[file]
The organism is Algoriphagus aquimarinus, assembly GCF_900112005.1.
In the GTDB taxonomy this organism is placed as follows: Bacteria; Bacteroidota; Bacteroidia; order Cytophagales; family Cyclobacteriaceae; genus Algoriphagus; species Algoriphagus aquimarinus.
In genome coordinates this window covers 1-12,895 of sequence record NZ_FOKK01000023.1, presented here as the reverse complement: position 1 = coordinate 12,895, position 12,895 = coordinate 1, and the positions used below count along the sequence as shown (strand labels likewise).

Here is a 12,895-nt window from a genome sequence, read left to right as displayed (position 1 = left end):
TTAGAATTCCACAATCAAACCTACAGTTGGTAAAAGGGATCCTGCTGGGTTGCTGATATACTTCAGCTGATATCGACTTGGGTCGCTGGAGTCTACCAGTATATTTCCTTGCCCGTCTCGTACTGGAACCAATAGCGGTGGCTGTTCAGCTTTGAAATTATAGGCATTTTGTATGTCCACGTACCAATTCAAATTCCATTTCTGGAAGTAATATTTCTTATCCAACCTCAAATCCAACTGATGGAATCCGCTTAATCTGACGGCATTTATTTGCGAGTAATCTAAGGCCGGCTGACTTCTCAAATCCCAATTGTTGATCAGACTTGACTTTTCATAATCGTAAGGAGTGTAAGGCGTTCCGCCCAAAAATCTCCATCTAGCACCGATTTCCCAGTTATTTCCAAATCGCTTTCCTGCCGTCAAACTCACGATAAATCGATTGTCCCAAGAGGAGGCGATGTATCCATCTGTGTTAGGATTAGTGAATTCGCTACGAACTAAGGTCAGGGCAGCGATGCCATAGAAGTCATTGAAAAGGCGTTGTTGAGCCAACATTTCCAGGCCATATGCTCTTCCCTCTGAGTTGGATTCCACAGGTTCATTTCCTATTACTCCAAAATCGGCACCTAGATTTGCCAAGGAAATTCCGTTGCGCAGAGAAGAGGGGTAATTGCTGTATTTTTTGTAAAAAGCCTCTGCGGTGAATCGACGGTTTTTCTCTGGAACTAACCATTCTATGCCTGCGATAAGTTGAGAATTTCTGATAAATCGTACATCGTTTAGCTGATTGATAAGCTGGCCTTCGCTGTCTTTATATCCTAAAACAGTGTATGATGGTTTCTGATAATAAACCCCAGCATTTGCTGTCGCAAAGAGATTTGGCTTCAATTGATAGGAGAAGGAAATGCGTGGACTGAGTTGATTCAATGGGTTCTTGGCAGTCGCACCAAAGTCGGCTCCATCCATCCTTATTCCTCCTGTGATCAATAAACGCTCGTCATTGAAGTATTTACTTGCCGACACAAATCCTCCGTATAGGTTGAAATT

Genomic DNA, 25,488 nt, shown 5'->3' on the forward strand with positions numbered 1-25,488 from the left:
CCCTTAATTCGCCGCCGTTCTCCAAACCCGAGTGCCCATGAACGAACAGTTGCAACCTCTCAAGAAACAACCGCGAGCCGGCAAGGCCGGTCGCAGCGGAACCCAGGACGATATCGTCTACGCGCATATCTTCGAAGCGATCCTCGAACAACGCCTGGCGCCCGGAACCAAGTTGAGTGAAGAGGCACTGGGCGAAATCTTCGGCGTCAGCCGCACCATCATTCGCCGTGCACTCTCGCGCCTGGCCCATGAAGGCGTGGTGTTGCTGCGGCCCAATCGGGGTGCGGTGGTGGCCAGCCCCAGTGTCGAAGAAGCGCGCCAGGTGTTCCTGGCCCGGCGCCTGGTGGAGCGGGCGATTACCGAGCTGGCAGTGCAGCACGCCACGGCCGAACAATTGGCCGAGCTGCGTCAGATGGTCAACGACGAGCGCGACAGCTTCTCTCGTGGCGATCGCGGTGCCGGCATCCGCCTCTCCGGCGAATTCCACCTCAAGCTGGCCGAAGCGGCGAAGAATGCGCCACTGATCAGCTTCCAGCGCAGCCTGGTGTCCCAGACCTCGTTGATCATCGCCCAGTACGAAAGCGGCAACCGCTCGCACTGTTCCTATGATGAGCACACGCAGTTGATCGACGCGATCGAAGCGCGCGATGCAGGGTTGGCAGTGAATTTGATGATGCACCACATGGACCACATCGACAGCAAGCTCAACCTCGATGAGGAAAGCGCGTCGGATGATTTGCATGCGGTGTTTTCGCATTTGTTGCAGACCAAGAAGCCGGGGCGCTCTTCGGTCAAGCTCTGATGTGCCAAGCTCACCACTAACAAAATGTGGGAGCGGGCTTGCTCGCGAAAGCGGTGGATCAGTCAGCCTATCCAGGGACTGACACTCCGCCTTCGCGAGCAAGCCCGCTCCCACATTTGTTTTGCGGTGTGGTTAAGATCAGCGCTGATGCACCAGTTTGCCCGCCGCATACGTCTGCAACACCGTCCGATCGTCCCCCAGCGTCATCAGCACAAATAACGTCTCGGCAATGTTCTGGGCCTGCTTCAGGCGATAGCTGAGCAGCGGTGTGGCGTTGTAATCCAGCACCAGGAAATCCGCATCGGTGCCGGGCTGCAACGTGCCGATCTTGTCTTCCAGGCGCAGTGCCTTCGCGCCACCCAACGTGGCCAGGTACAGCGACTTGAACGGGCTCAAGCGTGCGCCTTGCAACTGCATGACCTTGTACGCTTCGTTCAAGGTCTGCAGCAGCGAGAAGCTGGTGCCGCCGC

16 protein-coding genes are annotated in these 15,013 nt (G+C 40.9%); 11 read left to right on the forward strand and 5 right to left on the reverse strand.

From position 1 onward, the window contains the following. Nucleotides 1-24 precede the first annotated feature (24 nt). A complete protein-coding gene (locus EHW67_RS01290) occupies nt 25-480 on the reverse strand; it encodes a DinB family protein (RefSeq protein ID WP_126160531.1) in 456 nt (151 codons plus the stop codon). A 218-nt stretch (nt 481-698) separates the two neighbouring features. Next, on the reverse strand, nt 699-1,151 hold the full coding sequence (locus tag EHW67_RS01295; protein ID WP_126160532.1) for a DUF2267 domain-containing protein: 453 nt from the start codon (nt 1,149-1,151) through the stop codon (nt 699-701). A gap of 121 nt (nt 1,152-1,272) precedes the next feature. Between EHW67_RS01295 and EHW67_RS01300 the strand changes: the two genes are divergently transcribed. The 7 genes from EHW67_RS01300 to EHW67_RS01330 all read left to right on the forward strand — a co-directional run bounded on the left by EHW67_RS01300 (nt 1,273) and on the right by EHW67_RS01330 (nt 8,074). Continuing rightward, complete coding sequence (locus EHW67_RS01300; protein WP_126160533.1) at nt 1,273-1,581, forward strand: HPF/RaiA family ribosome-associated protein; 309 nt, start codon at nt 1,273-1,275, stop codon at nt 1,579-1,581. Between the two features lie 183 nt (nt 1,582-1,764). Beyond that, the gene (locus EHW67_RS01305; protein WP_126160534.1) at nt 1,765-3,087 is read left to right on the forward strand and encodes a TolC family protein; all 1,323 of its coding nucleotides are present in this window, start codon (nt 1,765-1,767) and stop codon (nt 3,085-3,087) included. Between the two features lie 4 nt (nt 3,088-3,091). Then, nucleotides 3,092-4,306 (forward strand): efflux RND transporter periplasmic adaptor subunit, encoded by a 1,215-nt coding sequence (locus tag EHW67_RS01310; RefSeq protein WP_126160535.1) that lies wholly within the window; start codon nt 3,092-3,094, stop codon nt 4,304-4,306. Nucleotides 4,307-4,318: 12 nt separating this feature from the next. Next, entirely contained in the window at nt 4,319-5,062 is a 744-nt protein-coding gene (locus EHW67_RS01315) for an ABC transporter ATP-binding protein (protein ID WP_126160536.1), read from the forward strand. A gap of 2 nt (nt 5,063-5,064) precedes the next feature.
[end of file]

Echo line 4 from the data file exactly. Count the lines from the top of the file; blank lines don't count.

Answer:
Here is a 12,895-nt window from a genome sequence, read left to right as displayed (position 1 = left end):